Sunny 1.jpgSunny_03.jpgSunny 2.jpgSunny_04.jpgIROVERS.jpg300x250 ECO LED.jpgALIBABA.jpg300x250AdvertiseHerejpg.jpgST-ANDREWS.jpg


Admission: 300B for foreigners (100B if you can show you live in Thailand), 70B for Thais and 50 baht for the car. Children go free. There’s plenty of parking space. Opening times: 8am-6pm, plus a night safari (200B Thai, 400B all foreigners) 
Khao Kheow Open Zoo is more than just a collection of cages. Here, the animals’ habitats are cleverly merged with stunning natural surroundings, so that at times it’s hard to know where the zoo ends and the outside begins. 
Living up to its name as an open zoo, it makes life easy for the animals by providing them with 2,000 acres of space to explore, while allowing visitors to get as close as possible to the creatures. Launched in 1978, Khao Kheow was established as a part of the Zoological Park Organisation of Thailand. It is now one of the largest open zoos in Thailand, with more than 200 different kinds of animal. 
Away from the main collections of elephants, hippos, and penguins, there is a wilder side to the park, which includes a nature trail. A chocolate-coloured lake is home to some herons, while the land around rises smoothly upwards until the domed-tops of the hills are reached. In the middle of all this is the cats’ complex. Created as a little village of its own, it is home to jaguar, cougar, fishing cats, and of course, tigers and lions. The white tigers are particularly impressive, not just for their sheer size but also because of their rarity. They barely exist in the wild anymore, and seeing one in captivity is hardly common.
Each area has signs in Thai and English to explain what you’re looking at, and there are several hands-on features for youngsters and longer explanations for adults. The cats’ complex is particularly well presented, with lots of detail about each animal’s natural habitat, diet, and life expectancy. In addition, there’s information about man’s relationship with cats, and why they were held in such high regard.
It’s possible to walk around the main zoo section (although you’ll need to use your car or the visitor bus to see the cats), and an easy-to-follow map is provided when you arrive. Although it’s not quite a safari park, the animals all have plenty of space and the bigger beasts are surrounded by moats, so there isn’t the feeling that they are hemmed in. Asiatic elephants will appear in an instant at the sight of bananas or bamboo sticks, which you can buy and then place into their reaching trunks. You can also take a short ride on them for a few baht.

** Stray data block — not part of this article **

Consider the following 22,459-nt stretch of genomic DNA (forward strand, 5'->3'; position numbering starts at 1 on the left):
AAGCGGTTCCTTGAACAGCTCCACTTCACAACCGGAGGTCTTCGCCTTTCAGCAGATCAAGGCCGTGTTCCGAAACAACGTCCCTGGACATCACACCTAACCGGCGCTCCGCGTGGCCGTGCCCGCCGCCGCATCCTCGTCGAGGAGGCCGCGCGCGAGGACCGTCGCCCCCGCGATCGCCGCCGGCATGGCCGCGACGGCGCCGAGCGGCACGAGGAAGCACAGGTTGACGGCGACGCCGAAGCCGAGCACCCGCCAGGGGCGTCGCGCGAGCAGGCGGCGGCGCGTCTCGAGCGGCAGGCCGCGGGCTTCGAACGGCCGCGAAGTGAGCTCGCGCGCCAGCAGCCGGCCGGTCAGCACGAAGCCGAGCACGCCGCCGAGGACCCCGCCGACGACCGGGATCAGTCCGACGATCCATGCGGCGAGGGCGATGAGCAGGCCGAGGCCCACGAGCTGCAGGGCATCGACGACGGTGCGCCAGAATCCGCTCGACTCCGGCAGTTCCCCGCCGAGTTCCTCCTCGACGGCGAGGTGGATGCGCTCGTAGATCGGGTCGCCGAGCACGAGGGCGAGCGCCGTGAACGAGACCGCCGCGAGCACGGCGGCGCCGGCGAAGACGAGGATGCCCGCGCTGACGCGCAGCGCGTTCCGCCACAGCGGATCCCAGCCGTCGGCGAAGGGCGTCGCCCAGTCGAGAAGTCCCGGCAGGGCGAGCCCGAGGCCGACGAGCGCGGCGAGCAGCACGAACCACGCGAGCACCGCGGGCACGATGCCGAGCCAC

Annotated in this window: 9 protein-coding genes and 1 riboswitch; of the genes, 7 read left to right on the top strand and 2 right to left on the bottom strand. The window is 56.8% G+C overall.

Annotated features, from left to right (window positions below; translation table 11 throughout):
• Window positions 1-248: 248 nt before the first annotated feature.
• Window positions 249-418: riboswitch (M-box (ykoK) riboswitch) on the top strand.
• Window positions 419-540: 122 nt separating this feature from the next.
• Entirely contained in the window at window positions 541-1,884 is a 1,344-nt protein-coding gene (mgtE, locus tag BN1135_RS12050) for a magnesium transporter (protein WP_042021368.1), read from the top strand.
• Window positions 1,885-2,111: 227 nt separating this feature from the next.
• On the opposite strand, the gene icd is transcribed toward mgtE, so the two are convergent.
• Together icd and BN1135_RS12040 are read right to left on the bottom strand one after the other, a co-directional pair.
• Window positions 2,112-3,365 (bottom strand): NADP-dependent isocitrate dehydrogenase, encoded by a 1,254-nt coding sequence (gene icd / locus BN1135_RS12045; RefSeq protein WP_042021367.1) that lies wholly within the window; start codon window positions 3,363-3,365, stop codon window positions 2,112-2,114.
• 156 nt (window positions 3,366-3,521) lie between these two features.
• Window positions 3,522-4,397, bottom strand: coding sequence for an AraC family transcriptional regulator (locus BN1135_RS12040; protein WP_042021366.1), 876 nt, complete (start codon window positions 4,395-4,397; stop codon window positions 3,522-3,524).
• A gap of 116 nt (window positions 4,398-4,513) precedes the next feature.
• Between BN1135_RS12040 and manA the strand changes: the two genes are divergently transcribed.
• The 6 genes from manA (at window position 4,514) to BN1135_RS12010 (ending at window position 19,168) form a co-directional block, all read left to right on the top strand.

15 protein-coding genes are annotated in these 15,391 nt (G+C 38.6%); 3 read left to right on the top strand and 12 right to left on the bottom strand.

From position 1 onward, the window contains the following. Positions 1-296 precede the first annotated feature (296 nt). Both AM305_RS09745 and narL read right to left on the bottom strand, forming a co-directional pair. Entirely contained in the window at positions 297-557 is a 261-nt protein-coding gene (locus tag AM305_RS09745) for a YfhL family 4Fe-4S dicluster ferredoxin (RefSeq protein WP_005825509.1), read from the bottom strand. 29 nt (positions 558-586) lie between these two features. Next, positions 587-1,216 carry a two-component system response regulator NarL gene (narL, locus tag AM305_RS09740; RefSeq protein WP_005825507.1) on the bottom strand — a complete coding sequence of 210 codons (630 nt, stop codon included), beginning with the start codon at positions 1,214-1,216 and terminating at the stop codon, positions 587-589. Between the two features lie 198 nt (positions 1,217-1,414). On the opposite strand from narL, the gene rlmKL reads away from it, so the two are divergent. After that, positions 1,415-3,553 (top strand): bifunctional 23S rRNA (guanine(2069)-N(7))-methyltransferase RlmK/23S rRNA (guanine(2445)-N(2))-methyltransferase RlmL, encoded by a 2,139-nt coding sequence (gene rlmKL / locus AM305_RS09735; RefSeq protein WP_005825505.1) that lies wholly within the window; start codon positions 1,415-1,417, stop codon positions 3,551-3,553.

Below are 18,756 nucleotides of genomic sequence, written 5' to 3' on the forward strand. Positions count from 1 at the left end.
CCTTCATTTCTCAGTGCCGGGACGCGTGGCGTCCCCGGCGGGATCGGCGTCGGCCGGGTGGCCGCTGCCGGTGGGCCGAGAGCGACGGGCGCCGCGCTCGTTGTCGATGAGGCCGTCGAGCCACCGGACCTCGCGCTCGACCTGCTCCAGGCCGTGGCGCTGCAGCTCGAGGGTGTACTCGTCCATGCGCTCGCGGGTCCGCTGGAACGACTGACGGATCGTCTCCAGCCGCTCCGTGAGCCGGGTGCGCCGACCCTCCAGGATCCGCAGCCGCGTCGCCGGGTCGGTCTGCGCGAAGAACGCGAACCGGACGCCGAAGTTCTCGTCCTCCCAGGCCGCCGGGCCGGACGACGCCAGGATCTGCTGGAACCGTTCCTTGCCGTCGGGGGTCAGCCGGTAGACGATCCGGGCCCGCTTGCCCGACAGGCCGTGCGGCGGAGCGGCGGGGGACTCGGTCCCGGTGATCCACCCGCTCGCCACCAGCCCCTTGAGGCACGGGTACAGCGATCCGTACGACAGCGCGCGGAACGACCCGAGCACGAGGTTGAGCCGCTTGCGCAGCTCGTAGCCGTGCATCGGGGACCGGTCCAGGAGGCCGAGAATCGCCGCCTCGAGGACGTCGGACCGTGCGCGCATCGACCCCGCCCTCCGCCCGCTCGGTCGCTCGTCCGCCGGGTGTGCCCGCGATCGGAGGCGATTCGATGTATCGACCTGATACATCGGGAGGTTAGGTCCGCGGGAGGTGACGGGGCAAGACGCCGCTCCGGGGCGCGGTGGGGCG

Over in the African kingdom, zebras, giraffes, antelope, and ostrich, stroll past each other in their pseudo-savannah. At night-time it’s possible to go on a night safari and see the animals after dark, which is when most of them come to life.
The hippo section allows visitors to walk across a wooden bridge and look down on the giants as they wallow contentedly in pools of mud. There’s usually a handful of baby hippos playing, or fighting, with each other. Of course, animals are naturally recalcitrant beasts that would rather laze in their little hut out of view than perform for the visitors. To rectify this, several of the animals are put to work in shows, including the hawks and macaws. 
Birds are a large part of the zoo, and Khao Kheow’s largest structure is reserved purely for them. The walk-through aviary is an enormous dome of mesh that houses hornbills, peacocks, ducks, and dozens more birds. Looking around involves climbing up and down several sets of stairs, so be prepared for some physical exertion.
The whole experience can be tiring as the entire route stretches for 6km, so taking a car or the visitor bus is advisable. If you don’t have transport, you can hire a private golf buggy or jump on a tram. Refreshments are available at any of the multiple stalls throughout the zoo, and you’ll be grateful for them.
It’s possible to see everything in a day but you’ll have to keep moving. I stumbled across the Nocturnal Garden which, as you’d expect, was hard to spot, and away from the main animals. Amid the gloom were snakes, lizards and other things that you wouldn’t want to find in your bathroom. 
Other attractions include a walk around the deer park, a chance to watch gibbons languish in trees, a beautiful flamingo pond near the entrance, and a couple of crocodiles, who idly warm themselves in the sun.
Khao Kheow is one of Thailand’s best zoos as it lets its animals roam freely and is a thoughtfully-designed, environmentally-friendly attraction.
* For more ideas for days out, visit